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SHALE GAS EXPLORATION AND PRODUCTION SUNJAY,Geophysics,Banaras Hindu University,Varanasi- 221005,INDIA

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Presentation on theme: "SHALE GAS EXPLORATION AND PRODUCTION SUNJAY,Geophysics,Banaras Hindu University,Varanasi- 221005,INDIA"— Presentation transcript:

1 SHALE GAS EXPLORATION AND PRODUCTION SUNJAY,Geophysics,Banaras Hindu University,Varanasi ,INDIA

2 Unconventional Energy Resources Unconventional Resources Shale Gas Gas Hydrates Shale Oil Coalbed Methane Tight Gas Sand Gas Reservoirs Gas Reservoirs –Tight Gas –Coal bed Methane –Shale Gas –Gas Hydrates - Basin Centred Gas System Oil Reservoirs Oil Reservoirs –Tight Oil –Heavy Oil –Oil Shale

3 Unconventional Energy Resources :Shale Gas Shale is a fine-grained, clastic sedimentary rock composed of mud that is a mix of flakes of clay minerals and tiny fragments of other minerals like quartz and calcite etc. We have long known that shale is a source rock, rich of organic matter (0.5% to 25%), and has sufficient porosity to hold enough oil and gas. 75% of sedimentary basins in the world are clay rich (shally formation) 3  Shale permeability is of the order of nanodarcy.  Shale has pore size of the order of nanometer

4 Diagram Showing the Area of Occurrence of Shale Gas

5 The resource triangle unconventional resources

6 Shale gas Shale gas is natural gas from shale formations which acts as both the source and the reservoir for the natural gas. Each Shale gas reservoir has unique characteristics. Understanding the relationship between fracture complexity, fracture conductivity, matrix permeability, and gas recovery is a fundamental challenge of shale-gas development. Shale gas reservoirs almost always have two different storage volumes(dual porosity) for hydrocarbons, the rock matrix and the natural fractures.

7 Nonlinear Seismic Imaging In a nonlinear elastic system, the principle of superposition does not hold and the frequency mixing, harmonic generation, and spectral broadening takes place. These changes that add new frequencies to the frequency spectrum provide us with a means of measuring the elastic nonlinearity parameter of the reservoir rocks. This elastic nonlinearity parameter is unique, and can be effectively used as a seismic attribute to map the rock properties of the reservoirs for improving the results of the exploration and exploitation efforts. The sensitivity of the nonlinear response to the porosity, fracturing, and pore fluids of the reservoir rocks is relatively larger than the linear measurements being used today. Industry needs to take advantage of this additional seismic attribute to reduce the ambiguity of the seismic-based geologic interpretation. Nonlinear seismic imaging enables the end-user to retain the conventional linear seismic images and provides additional nonlinear seismic images that identify the porous and fractured reservoir rocks. In areas where the current seismic fails to map the stratigraphic or fractured hydrocarbon traps, nonlinear seismic technology can provide the useful reservoir information.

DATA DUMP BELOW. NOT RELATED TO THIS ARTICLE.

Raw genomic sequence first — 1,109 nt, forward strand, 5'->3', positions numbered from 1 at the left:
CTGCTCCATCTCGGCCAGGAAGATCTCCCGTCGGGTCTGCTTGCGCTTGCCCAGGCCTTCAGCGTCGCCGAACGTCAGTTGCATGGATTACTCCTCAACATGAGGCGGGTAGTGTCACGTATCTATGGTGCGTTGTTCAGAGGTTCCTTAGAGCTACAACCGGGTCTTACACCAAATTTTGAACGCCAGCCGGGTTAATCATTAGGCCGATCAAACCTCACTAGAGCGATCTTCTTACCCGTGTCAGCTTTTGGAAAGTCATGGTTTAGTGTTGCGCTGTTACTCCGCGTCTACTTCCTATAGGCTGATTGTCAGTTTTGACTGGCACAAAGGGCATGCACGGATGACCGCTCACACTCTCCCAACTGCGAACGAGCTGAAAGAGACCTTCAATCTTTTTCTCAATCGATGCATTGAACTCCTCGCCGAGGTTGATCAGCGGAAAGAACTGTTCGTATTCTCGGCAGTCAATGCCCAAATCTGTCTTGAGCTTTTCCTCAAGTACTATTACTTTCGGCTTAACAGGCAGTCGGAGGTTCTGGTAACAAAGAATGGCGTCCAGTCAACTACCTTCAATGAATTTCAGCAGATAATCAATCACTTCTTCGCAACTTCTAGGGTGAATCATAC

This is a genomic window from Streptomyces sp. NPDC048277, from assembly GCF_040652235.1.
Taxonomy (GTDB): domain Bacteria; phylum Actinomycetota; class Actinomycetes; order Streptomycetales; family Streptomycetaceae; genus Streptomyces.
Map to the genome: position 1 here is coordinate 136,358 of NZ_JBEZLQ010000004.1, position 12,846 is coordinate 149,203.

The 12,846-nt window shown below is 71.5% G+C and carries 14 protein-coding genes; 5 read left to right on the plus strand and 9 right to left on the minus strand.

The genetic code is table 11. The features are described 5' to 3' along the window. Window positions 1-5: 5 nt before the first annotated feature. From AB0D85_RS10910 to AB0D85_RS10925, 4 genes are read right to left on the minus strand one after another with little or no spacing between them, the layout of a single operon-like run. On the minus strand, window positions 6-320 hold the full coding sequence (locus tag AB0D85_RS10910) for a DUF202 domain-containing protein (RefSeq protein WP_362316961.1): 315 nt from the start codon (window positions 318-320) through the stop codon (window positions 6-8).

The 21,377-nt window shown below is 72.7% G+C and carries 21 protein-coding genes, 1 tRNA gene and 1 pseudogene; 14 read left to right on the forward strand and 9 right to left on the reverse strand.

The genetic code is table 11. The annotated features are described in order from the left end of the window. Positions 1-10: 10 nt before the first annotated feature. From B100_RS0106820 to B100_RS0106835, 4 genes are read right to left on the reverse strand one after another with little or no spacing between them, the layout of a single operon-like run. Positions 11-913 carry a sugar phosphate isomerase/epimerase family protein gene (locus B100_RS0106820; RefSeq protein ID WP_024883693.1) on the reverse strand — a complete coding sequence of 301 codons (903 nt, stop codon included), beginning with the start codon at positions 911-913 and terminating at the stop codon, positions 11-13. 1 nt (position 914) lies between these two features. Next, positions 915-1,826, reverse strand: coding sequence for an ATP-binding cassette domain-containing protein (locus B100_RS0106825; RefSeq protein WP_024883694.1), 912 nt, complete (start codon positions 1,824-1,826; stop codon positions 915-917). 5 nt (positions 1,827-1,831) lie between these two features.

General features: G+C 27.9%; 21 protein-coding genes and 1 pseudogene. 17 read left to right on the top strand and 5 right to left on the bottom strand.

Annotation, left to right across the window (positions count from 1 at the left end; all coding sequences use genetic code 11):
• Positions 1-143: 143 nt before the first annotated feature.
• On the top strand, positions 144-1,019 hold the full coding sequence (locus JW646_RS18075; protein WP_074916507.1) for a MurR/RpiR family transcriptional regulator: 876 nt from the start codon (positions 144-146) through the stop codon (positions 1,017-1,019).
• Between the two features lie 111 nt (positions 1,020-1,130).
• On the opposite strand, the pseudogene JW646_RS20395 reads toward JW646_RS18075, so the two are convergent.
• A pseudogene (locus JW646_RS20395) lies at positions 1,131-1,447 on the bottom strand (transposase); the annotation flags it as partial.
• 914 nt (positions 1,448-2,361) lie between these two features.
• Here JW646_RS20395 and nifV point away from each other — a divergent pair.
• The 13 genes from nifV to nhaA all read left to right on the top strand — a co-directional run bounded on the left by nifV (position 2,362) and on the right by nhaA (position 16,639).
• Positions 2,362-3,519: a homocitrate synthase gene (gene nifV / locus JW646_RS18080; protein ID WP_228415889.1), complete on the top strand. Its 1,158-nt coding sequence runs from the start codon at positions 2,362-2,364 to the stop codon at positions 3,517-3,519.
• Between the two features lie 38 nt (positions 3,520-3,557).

8 Unconventional gas reservoirs Another key difference between conventional gas reservoirs and shale gas reservoirs is adsorbed gas. Adsorbed gas is gas molecules that are attached to the surface of the rock grains. Understanding the effects of adsorption on production data analysis increase the effectiveness of reservoir management in these challenging environments. Adsorption can allow for significantly larger quantities of gas to be produced. Shale gas reservoirs present a unique problem for production data analysis. The effects of the adsorbed gas are not clearly understood except that it tends to increase production and ultimate recovery. In shale gas systems, nanopores play two important roles. Petrophysical imaging employs first,second & third generation wavelet to delve deep into complex shale gas reservoir. Nanoscale gas flow in Shale gas sediments has scope to cope with research on drynanotechnology(smartfluid/nanofluid).

9 Exploration Seismology Shale – inherent heterogeneity and anisotropy 3D seismic is becoming successful because of the ability to identify fracutre and fault trends. Surface geochem cannot identify in the subsurface where the frac or fault systems will be intersected by the drill bit. This is why 3D is now being used aggressively and successfully. Unconventional reservoirs require some form of stimulation to obtain commercial production. Shale gas reservoirs require fracture stimulation to unlock gas from extremely low- permeability formations. As fracture stimulation is an important aspect of well completions, production companies need to know basic information about fractures. Three types of information extracted from seismic are useful in optimizing drilling locations: fracture characterization, geomechanical properties, and principle stress measurements (vertical maximum and minimum horizontal stresses). Anisotropic effects are observed on 3D seismic data as changes in amplitude and travel time with azimuth. In multicomponent data shear wave splitting can be observed.